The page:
Manitoba·Point of View

Grateful Manitoba doctor thanks Canada, gives aid to Vietnam

When I was just five, in the middle of the night, my parents helped me escape from Vietnam —​ without them.

Former Vietnamese refugee recalls horrific escape to a better life: 'Thank you, thank you Canada'

Winnipegger and former Vietnamese refugee Dr. Chau Pham (second from left) works in Vietnam with her non-profit medical team Canadians Helping Kids in Vietnam. (Submitted by Chau Pham)

March 2019 is the 40th anniversary of Canada's private sponsorship program. 

When the Vietnam War ended more than 40 years ago, Canada opened its doors to thousands of people who were fleeing the communist regime. 

Vietnamese refugees risked their lives on overcrowded boats to flee. 

It became the largest and most ambitious refugee resettlement effort in Canada's history. 

In 1983, Dr. Chau Pham was one of those refugees. Here now is her story — and how she grew up to give back to both Canada, her adoptive home, and to Vietnam.

When I was just five, in the middle of the night, my parents helped me escape from Vietnam — without them.

That's because they wanted a better life for me than the one I'd have in my war-torn home country. It was a decision that changed the course of my life.

After my escape, I survived nine horrific days on the South China Sea, to land in a refugee camp in Thailand.

Then, while at the refugee camp, I was diagnosed with tuberculosis and subsequently denied entry to Canada. Each day as I went to take my medication at the Red Cross station in the camp, I began to see clearly that the doctor treating my TB was holding all the keys to my future. He had the power to cure my contagious disease, to end my ostracism by everyone in the camp,and to grant me the opportunity for entry to Canada. 

As a result, I made two very important decisions in my seven-year-old mind:

First, I would strive to become a doctor helping to improve others' lives, just as the doctor in the camp had changed mine. 

Second, I would never forget that it was the people of Canada who first offered me a new home in their wonderful country with good health care, education and even a new mom, whom I met the day I arrived.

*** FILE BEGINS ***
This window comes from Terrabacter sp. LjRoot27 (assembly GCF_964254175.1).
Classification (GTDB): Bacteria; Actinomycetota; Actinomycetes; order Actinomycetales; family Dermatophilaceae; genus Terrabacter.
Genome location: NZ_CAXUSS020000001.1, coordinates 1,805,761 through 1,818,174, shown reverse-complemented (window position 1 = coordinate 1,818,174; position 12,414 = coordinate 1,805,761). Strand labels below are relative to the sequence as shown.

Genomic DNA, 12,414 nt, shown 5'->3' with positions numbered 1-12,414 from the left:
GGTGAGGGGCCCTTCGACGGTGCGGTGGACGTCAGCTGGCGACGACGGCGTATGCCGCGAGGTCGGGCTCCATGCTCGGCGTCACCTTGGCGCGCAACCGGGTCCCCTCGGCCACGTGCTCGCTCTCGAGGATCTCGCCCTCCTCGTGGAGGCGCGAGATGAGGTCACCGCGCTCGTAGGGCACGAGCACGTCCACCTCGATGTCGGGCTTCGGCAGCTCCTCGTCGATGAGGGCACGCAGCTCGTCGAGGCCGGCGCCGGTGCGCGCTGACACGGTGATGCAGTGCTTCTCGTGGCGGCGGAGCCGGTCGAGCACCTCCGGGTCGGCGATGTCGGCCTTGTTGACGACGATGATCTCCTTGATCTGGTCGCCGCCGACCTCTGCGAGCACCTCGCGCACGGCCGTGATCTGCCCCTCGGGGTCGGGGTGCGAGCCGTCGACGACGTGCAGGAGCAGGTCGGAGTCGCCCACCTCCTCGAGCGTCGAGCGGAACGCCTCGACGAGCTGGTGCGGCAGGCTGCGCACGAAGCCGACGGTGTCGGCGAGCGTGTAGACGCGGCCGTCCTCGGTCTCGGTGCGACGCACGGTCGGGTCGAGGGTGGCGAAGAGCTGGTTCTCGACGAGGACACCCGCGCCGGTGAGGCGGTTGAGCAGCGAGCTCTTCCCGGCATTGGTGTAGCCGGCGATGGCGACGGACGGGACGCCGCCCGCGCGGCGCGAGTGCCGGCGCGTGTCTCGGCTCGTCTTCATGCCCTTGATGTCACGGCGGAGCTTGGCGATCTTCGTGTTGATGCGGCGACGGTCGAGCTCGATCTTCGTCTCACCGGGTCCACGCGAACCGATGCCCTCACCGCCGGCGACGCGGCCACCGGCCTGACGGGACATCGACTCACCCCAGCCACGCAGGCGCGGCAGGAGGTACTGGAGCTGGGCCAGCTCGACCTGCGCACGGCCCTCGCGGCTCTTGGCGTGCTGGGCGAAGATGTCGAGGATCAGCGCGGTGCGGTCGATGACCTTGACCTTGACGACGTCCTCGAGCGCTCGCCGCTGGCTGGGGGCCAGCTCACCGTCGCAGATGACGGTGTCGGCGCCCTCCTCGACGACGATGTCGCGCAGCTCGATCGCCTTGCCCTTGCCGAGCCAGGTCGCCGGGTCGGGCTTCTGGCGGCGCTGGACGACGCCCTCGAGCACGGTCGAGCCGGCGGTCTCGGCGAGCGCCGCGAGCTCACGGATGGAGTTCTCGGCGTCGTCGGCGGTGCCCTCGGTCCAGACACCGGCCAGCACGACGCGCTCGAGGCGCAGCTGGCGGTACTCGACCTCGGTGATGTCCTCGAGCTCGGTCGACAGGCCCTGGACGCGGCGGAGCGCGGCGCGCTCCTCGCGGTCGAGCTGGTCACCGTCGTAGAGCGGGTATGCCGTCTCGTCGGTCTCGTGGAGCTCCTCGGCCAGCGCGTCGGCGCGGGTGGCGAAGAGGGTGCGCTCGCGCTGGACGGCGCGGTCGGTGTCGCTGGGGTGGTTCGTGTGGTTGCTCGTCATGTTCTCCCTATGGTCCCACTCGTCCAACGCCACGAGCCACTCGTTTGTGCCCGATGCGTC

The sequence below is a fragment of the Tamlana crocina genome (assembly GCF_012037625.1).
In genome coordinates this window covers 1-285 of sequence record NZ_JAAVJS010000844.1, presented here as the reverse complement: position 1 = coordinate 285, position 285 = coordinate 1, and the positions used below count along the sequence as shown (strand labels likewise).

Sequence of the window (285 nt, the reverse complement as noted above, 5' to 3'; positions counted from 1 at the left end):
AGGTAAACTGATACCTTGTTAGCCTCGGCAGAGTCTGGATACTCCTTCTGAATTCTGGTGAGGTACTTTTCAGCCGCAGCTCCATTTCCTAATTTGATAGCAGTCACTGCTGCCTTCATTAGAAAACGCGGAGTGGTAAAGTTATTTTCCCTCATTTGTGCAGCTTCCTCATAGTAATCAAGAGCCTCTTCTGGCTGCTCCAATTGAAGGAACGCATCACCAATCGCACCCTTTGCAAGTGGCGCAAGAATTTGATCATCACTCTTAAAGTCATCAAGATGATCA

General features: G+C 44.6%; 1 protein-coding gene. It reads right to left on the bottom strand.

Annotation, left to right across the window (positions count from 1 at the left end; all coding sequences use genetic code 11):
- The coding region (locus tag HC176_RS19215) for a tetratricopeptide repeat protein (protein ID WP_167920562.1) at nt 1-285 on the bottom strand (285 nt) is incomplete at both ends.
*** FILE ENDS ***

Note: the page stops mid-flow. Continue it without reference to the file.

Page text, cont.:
My adopted mom not only opened her heart and world to me, but she showed me the meaning of selfless and unconditional love- Dr. Chau Pham

I realize now that children are not just born from a woman's womb but also from a loving heart. My adopted mom not only opened her heart and world to me, but she showed me the meaning of selfless and unconditional love when she made the unimaginable decision to sponsor my family and reunite me with my birth parents and brothers.

Growing up with my adopted mom and my biological family gave new meaning to the phrase "modern family unit." 

In making the full circle of my life, I returned to Vietnam in 1993 at age 15, with both my biological and adopted moms, to see the country of my birth. I could to relate to the many underprivileged children who could easily have been me and who desperately needed the same opportunities I had.

In keeping with this, our charity, Canadians Helping Kids in Vietnam Inc., was born in 1995. Our goals are clear: to offer support for impoverished families, to improve health care, to provide bicycles for students to travel the often long distances to school, and to respond to natural disasters and other situations.

It's difficult for children to dream … when they don't know if they'll reach adulthood- Dr. Chau Pham

Most people in Vietnam experience incredible shortages of everything. It's difficult for children to dream about what they want to be when they grow up when they don't know if they'll be healthy enough to reach adulthood. 

In the mission I am currently wrapping up, our team of Canadian specialists share our vision and have generously given their personal time and paid for their own expenses to join us, along with approximately 150 Vietnamese physicians. 

Our Canadian team also donated the majority of the medical equipment they brought to the hospital, so local physicians could sustain their learning and education. At the same time, our team presented 100 students in Vietnam with new bicycles so they can get to school. As well, the team presented six months of financial support to another 100 families.

I am a product of generosities of others … from a malnourished and sick refugee child to the woman that I am today- Dr. Chau Pham

I am a product of the accumulated generosities of others who helped me along the way from a malnourished and sick refugee child to the woman that I am today. 

Now as a blessed Mom to three loving boys, I hope my life example will encourage our sons and other young people to pursue their own unique dreams. 

To our fellow Canadians, on a personal note, thank you for welcoming me to Canada and for all the opportunities you've provided for me.

I would not be here today without my parents' sacrifice to help me flee Vietnam, without the opportunities provided by my Canadian mom, without the daily support and unconditional love of my husband, my family, my medical colleagues, my friends and the many Manitobans who support our charity's work in Vietnam as donors, fundraisers, family sponsors, mission team players and more. 

We know that no work could ever proceed without the tremendous support offered by generous individuals and organizations in Manitoba and Canada. We could not have done it without you. 

In service, we stand together.

This column is part of CBC's Opinion section. For more information about this section, please read this editor's blog and our FAQ.

Read more opinion pieces published by CBC Manitoba.


Dr. Chau Pham is a Winnipeg-based emergency physician who founded Canadians Helping Kids in Vietnam. She and her husband, along with a volunteer medical team, recently conducted a medical learning symposium at the An Giang Provincial Hospital in Long Xuyen, Vietnam.